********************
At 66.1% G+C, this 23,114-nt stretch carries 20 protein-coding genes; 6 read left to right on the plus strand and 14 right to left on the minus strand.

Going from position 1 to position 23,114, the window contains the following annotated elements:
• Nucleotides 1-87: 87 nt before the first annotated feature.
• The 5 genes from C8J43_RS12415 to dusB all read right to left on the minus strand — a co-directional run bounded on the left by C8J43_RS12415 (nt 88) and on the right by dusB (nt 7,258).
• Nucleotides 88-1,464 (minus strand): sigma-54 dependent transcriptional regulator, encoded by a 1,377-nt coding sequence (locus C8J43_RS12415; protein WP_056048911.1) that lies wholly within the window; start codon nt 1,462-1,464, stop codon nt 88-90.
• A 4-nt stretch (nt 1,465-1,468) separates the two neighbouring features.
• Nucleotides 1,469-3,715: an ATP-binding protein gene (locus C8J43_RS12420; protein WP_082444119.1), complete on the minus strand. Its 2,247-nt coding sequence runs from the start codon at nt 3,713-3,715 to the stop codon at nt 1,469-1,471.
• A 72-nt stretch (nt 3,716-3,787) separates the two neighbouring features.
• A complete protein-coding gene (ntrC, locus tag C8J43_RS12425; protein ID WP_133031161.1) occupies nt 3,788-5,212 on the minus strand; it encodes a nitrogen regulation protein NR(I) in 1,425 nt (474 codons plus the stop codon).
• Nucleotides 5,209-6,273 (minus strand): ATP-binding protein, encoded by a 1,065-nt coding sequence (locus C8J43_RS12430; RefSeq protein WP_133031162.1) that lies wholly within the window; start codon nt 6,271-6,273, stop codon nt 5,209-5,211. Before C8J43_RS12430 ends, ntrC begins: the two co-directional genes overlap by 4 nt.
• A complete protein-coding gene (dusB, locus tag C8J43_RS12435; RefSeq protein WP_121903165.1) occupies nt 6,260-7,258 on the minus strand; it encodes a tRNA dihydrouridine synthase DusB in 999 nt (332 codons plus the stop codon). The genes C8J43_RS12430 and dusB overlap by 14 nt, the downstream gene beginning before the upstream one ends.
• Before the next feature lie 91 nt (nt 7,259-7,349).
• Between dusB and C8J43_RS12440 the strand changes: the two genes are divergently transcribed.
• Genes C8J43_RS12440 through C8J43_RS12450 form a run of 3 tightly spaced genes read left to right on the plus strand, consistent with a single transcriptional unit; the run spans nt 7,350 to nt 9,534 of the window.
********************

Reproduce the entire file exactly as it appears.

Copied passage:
At 66.1% G+C, this 23,114-nt stretch carries 20 protein-coding genes; 6 read left to right on the plus strand and 14 right to left on the minus strand.

Going from position 1 to position 23,114, the window contains the following annotated elements:
• Nucleotides 1-87: 87 nt before the first annotated feature.
• The 5 genes from C8J43_RS12415 to dusB all read right to left on the minus strand — a co-directional run bounded on the left by C8J43_RS12415 (nt 88) and on the right by dusB (nt 7,258).
• Nucleotides 88-1,464 (minus strand): sigma-54 dependent transcriptional regulator, encoded by a 1,377-nt coding sequence (locus C8J43_RS12415; protein WP_056048911.1) that lies wholly within the window; start codon nt 1,462-1,464, stop codon nt 88-90.
• A 4-nt stretch (nt 1,465-1,468) separates the two neighbouring features.
• Nucleotides 1,469-3,715: an ATP-binding protein gene (locus C8J43_RS12420; protein WP_082444119.1), complete on the minus strand. Its 2,247-nt coding sequence runs from the start codon at nt 3,713-3,715 to the stop codon at nt 1,469-1,471.
• A 72-nt stretch (nt 3,716-3,787) separates the two neighbouring features.
• A complete protein-coding gene (ntrC, locus tag C8J43_RS12425; protein ID WP_133031161.1) occupies nt 3,788-5,212 on the minus strand; it encodes a nitrogen regulation protein NR(I) in 1,425 nt (474 codons plus the stop codon).
• Nucleotides 5,209-6,273 (minus strand): ATP-binding protein, encoded by a 1,065-nt coding sequence (locus C8J43_RS12430; RefSeq protein WP_133031162.1) that lies wholly within the window; start codon nt 6,271-6,273, stop codon nt 5,209-5,211. Before C8J43_RS12430 ends, ntrC begins: the two co-directional genes overlap by 4 nt.
• A complete protein-coding gene (dusB, locus tag C8J43_RS12435; RefSeq protein WP_121903165.1) occupies nt 6,260-7,258 on the minus strand; it encodes a tRNA dihydrouridine synthase DusB in 999 nt (332 codons plus the stop codon). The genes C8J43_RS12430 and dusB overlap by 14 nt, the downstream gene beginning before the upstream one ends.
• Before the next feature lie 91 nt (nt 7,259-7,349).
• Between dusB and C8J43_RS12440 the strand changes: the two genes are divergently transcribed.
• Genes C8J43_RS12440 through C8J43_RS12450 form a run of 3 tightly spaced genes read left to right on the plus strand, consistent with a single transcriptional unit; the run spans nt 7,350 to nt 9,534 of the window.